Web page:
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Reality Theory As Culturally Responsive Learning

Christopher Emdin (2011) considers the importance of utilizing students’ culture to drive instruction but also the importance of using the reality of students when teaching. Emdin’s (2011) reality pedagogy draws from the frameworks of critical pedagogy and culturally relevant pedagogy. Reality pedagogy is composed of 5 C’s, which are practical tools for educators in any setting to be culturally relevant while using the reality of their students to drive instruction which includes: co-teaching, co-generative dialogues, context, cosmopolitanism, and content.


When enacting reality pedagogy, a student rather than another adult acts as a co-teacher and is charged with the task of learning content before their peers and is responsible for teaching that content to the class. Co-teaching encourages the teacher to arm students with the tools and support that they will need to teach a portion of the class. When students are encouraged to co-teach, not only are they empowered, but also it provides an opportunity for the teacher to sit in the physical seat of a student and learn how that student is engaging the class from a student’s perspective.


Co-generative dialogues occur when teachers cogenerate a plan with students to discover some of the best methods and practices to teach a particular group of students. Students are involved with creating a plan for how the classroom is being managed, and through their peer-relevant pedagogy when content is being taught, they are able to break down the social constructs of a traditional class and wield their agency to create a learning environment where students have a voice. Context, the third member of the “5 C’s,” describes a set of practices that revolves around the teacher and student bringing artifacts from the students’ community into the classroom to show students a sense of belonging and to connect content to situations in which students can easily see a connection with their immediate communities. Cosmopolitanism is a philosophical construct that when described in reality, pedagogy becomes a tangible approach to transforming human roles in social settings. Lastly, “content” refers to the academic content that teachers are responsible for constructing to help students learn (Emdin, 2011).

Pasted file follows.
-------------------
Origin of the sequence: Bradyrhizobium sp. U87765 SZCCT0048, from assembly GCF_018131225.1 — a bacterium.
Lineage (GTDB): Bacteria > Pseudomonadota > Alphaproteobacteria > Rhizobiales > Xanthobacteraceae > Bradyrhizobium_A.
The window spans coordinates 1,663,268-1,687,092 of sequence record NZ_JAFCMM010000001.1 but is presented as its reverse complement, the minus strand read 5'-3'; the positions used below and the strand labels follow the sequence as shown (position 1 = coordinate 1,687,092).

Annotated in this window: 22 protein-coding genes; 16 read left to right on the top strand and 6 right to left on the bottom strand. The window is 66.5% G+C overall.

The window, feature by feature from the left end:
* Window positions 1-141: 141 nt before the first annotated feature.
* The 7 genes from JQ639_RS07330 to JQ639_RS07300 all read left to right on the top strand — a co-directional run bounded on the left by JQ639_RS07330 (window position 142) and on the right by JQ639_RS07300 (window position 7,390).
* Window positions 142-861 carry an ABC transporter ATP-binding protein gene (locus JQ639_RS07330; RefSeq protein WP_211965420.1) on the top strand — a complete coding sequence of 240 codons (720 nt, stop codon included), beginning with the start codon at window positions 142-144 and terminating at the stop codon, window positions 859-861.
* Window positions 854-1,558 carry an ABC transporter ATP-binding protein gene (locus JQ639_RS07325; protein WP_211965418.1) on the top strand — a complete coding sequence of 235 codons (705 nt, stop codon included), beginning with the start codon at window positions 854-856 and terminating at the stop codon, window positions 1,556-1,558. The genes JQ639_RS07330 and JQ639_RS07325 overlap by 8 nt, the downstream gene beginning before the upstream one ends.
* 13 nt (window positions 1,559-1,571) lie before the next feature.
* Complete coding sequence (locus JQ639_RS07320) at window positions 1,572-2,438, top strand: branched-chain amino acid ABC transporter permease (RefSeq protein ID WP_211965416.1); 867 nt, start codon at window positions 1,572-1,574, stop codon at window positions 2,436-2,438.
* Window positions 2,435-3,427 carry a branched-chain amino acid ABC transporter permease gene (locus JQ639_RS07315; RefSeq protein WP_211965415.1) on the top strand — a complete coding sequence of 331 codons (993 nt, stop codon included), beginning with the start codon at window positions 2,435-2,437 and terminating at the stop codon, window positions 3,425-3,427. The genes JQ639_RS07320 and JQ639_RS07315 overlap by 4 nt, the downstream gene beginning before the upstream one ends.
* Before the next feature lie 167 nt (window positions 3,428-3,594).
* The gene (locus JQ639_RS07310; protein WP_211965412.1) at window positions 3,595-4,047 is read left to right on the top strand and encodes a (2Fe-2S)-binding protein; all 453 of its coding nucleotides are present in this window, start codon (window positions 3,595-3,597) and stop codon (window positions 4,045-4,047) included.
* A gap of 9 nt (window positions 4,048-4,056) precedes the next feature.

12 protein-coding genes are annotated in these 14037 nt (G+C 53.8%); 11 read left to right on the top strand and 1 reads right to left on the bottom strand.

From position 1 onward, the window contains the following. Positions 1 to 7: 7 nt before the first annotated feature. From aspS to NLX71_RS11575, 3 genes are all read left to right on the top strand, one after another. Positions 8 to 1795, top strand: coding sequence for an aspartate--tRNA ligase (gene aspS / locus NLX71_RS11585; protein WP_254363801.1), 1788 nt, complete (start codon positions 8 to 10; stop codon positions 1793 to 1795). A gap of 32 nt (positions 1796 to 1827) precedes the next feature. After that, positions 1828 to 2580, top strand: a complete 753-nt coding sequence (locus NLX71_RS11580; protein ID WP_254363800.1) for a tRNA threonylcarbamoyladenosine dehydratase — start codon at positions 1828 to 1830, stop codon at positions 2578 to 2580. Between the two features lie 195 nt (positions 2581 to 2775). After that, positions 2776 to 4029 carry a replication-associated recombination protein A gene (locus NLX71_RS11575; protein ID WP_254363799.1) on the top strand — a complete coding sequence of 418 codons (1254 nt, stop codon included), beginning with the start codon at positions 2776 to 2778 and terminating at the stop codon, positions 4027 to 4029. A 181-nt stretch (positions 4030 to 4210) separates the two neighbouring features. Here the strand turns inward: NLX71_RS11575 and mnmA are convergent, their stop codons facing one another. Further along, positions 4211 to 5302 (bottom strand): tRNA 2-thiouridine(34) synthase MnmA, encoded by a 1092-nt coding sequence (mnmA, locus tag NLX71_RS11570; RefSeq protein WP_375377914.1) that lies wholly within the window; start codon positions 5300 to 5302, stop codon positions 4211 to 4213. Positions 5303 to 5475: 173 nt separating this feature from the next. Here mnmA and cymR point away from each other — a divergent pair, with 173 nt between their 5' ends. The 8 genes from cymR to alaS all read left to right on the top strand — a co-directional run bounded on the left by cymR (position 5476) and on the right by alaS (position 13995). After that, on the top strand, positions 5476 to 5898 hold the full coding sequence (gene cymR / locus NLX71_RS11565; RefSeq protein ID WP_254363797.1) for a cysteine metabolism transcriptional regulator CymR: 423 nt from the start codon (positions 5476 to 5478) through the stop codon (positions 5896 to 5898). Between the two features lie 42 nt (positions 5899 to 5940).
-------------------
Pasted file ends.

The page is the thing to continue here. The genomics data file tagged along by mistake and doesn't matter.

These tangible tools, as Emdin (2011) refers to as “the 5C’s,” are culturally relevant because they encourage students to reach toward and eventually experience academic success. Moreover, they encourage students to bring artifacts into the classroom from their communities that represent a part of their culture that wouldn’t be described otherwise, and lastly, they encourage students to challenge the status quo of the current social order in the classroom by making use of their voice and agency to change how the class is being managed and how instruction is delivered through co-generative dialogues. More importantly, any educator, regardless of content area or grade level, can utilize these tools to be culturally relevant.


IINII uses an innovative Design Thinking process to help students and staff members gain an understanding of one’s sense of self. Having an understanding of one’s values matters because research has shown it is linked to better well-being, less stress and delinquency, and increased confidence in one’s ability to succeed. Understanding students’ values can be developed with culturally responsive practices that reflect a student’s identity and experience.


The IINII, bullying prevention model, creates a vibrant face-to-face interaction that encourages relationship building. Adults can also be trained in antibullying strategies and techniques to build an inclusive climate. Particularly helpful is focusing efforts on cultural competence and relevance and providing opportunities for students to practice bridging differences between diverse identities in a safe environment.


To learn how you can create a safe and dynamic learning environment that honors your school community, visit our website at www.iinii.org, or contact us at iinii@iinii.org or 1800-507-2502.



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